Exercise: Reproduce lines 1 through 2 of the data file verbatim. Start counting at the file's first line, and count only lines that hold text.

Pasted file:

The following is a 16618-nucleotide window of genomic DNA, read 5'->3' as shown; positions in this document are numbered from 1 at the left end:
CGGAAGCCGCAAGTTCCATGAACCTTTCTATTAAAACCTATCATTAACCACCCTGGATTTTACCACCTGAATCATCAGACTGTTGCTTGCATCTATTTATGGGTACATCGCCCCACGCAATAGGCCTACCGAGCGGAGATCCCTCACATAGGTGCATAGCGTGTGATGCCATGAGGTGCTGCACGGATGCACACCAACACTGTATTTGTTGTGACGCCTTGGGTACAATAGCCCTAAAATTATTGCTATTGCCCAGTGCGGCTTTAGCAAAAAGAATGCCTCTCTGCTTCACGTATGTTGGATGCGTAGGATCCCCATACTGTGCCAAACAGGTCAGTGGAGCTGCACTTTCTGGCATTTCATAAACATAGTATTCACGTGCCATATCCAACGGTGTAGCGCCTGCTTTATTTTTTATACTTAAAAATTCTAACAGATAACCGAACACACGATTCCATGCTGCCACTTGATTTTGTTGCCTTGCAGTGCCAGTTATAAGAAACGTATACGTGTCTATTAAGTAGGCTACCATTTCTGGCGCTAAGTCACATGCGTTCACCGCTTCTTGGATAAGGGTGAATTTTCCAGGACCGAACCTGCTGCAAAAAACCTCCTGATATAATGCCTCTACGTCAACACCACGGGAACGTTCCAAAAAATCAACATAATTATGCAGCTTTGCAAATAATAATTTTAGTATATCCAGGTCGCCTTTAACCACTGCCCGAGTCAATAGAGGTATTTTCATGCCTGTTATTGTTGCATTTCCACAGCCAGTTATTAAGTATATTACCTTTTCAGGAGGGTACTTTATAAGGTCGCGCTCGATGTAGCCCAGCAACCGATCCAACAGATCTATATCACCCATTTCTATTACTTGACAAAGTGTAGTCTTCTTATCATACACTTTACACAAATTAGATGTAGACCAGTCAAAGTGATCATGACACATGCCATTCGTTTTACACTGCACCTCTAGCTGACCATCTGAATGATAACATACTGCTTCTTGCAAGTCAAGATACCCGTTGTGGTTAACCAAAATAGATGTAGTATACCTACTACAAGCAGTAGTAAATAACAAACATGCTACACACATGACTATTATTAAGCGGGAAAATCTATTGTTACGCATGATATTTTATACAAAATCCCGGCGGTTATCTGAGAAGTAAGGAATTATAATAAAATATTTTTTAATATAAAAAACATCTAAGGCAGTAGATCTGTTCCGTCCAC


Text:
The following is a 16618-nucleotide window of genomic DNA, read 5'->3' as shown; positions in this document are numbered from 1 at the left end:
CGGAAGCCGCAAGTTCCATGAACCTTTCTATTAAAACCTATCATTAACCACCCTGGATTTTACCACCTGAATCATCAGACTGTTGCTTGCATCTATTTATGGGTACATCGCCCCACGCAATAGGCCTACCGAGCGGAGATCCCTCACATAGGTGCATAGCGTGTGATGCCATGAGGTGCTGCACGGATGCACACCAACACTGTATTTGTTGTGACGCCTTGGGTACAATAGCCCTAAAATTATTGCTATTGCCCAGTGCGGCTTTAGCAAAAAGAATGCCTCTCTGCTTCACGTATGTTGGATGCGTAGGATCCCCATACTGTGCCAAACAGGTCAGTGGAGCTGCACTTTCTGGCATTTCATAAACATAGTATTCACGTGCCATATCCAACGGTGTAGCGCCTGCTTTATTTTTTATACTTAAAAATTCTAACAGATAACCGAACACACGATTCCATGCTGCCACTTGATTTTGTTGCCTTGCAGTGCCAGTTATAAGAAACGTATACGTGTCTATTAAGTAGGCTACCATTTCTGGCGCTAAGTCACATGCGTTCACCGCTTCTTGGATAAGGGTGAATTTTCCAGGACCGAACCTGCTGCAAAAAACCTCCTGATATAATGCCTCTACGTCAACACCACGGGAACGTTCCAAAAAATCAACATAATTATGCAGCTTTGCAAATAATAATTTTAGTATATCCAGGTCGCCTTTAACCACTGCCCGAGTCAATAGAGGTATTTTCATGCCTGTTATTGTTGCATTTCCACAGCCAGTTATTAAGTATATTACCTTTTCAGGAGGGTACTTTATAAGGTCGCGCTCGATGTAGCCCAGCAACCGATCCAACAGATCTATATCACCCATTTCTATTACTTGACAAAGTGTAGTCTTCTTATCATACACTTTACACAAATTAGATGTAGACCAGTCAAAGTGATCATGACACATGCCATTCGTTTTACACTGCACCTCTAGCTGACCATCTGAATGATAACATACTGCTTCTTGCAAGTCAAGATACCCGTTGTGGTTAACCAAAATAGATGTAGTATACCTACTACAAGCAGTAGTAAATAACAAACATGCTACACACATGACTATTATTAAGCGGGAAAATCTATTGTTACGCATGATATTTTATACAAAATCCCGGCGGTTATCTGAGAAGTAAGGAATTATAATAAAATATTTTTTAATATAAAAAACATCTAAGGCAGTAGATCTGTTCCGTCCAC